Blue Jays swagger, diversity gaining league-wide attention


The Toronto Blue Jays play with a rare swagger for the MLB level, whatever that word means this week. One which is allowed by their nightly highlight reel and kaleidoscopic personalities. Baseball traditionalists have turned their nose up at the bat-flips and stare-downs we see weekly from Jose Bautista and the Blue Jays, but in a slow-moving sport of hat-tips and unwritten rules, the Jays are living outside the lines.

ESPN’s Ryan Cortes examined this in a recent article entitled “The Toronto Blue Jays are everything baseball ain’t”. I’ll call it an “interesting” read, and let you go from there.  “They have speed and swag. If you aim a pitch at a player’s head, expect a lingering scowl. Then a home run. And definitely some fighting words. They are the most interesting, compelling and unique team in baseball,” Cortes insists from the top. 

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Cortes’ intention with the article, however, is to highlight the diversity of Toronto’s roster, which is rich with African American and Latino players. The Jays have long held a strong connection to the Dominican area and fielded diverse rosters, so I find it very odd to veil this under a discussion of “swagger” in 2015 instead of addressing the topic directly, which could be done in book-length form. Especially when it appears to be an absolute carbon-copy of the Kansas City Royals “bad boys” articles that we’ve seen dozens of over the past year.

Cortes continues, “Egghead traditionalists still talk about “playing the game the white right way.” Many players of color grow up dancing and laughing on the field, but when their talent and dedication propels them to the highest level, their flavor can be viewed as disrespectful or worthy of a fastball to the face.” I know my place to speak, but I also know that my place has boundaries that I should respect, so I’ll leave much of this to your own personal interpretation.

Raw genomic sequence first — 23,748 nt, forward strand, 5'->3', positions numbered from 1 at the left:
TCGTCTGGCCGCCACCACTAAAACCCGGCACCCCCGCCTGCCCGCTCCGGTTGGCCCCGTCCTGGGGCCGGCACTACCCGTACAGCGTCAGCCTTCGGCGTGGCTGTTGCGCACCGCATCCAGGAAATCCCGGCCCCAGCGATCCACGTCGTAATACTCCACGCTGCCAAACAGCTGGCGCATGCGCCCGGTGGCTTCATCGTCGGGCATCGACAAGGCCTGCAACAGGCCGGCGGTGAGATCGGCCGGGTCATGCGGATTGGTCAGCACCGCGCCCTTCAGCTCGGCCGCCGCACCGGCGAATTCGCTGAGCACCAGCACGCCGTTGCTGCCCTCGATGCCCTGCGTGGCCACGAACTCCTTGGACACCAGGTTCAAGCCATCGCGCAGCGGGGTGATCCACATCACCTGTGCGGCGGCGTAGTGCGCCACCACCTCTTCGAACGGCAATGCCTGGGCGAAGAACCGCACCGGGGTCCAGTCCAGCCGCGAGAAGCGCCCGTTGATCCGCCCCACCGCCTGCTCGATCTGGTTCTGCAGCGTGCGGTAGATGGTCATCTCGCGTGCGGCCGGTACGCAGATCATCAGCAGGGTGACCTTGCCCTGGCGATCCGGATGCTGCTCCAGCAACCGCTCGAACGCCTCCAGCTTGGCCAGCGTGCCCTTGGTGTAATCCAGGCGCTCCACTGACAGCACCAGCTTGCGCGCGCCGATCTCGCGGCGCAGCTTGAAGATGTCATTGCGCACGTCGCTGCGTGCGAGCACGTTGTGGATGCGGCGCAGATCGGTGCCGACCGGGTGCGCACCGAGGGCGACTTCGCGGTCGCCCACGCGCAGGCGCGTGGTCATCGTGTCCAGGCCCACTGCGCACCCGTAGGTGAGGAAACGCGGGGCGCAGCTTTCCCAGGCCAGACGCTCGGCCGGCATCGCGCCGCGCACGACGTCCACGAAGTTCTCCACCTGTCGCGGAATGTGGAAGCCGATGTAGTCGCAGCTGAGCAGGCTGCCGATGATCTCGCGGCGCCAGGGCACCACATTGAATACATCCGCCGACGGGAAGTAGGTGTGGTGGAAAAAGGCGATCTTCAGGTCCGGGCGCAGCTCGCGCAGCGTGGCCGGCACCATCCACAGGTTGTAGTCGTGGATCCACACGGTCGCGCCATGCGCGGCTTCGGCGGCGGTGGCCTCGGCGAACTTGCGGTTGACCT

Instead of diving into specific African American or Latino cultures from different points on the globe, I will look at this in terms of a more general “cultural difference” from the “white North American audience” standpoint, simply because that seems to be the dynamic that Cortes is working with here. Perhaps we saw this cultural difference at play with Jose Reyes during his time with the Blue Jays.

Jun 19, 2015; Toronto, Ontario, CAN; Toronto Blue Jays shortstop Jose Reyes (7) and right fielder Jose Bautista (19) celebrate a win over the Baltimore Orioles at Rogers Centre. Toronto defeated Baltimore 5-4. Mandatory Credit: John E. Sokolowski-USA TODAY Sports

Reyes drew the ire of fans and media members for his play on the field, but I’ve long believed that his exuberant personality fueled that. Ten minutes after making an error on a routine ground ball to shortstop, Reyes would be seen laughing in the dugout or enjoying a conversation with an opposing player. This irritated fans. Why was Reyes not deep in melancholy?

That’s because for Reyes, baseball is a game. A source of enjoyment, and as part of his individual culture and personality, that’s something he expresses. That does not make something wrong or right, just different. And that’s exactly what we’re seeing with the Blue Jays and how they are viewed around baseball.

What Cortes describes as “The unapologetic, wrestling-character feel to this year’s team” has not sat well with baseball purists. Being part of a younger generation of baseball fans, I recognize that the old ways of baseball will simply not draw a new audience. Viewers 30-and-under crave the flair for the dramatic, they need the bat-flip Vine video and the stare-down .gif to fill their Twitter feed. Again, this isn’t a better or worse generation of fans, just a different one.

The collective attitude of the Jays has grabbed that demographic, but also transcended the diverse race and age demographics in the city of Toronto. A fan base sees themselves in this roster, and sees a group of players that care about wins and losses with the same passion they do. Finally.

There’s no need to cover the discussion with half-defined terms, tangential points and bad jokes. This club does not need to be labeled with non-baseball terms to help an MLB audience wrap their heads around a 30th MLB team. The Blue Jays are the Blue Jays, diverse and determined, and that’s going just fine.

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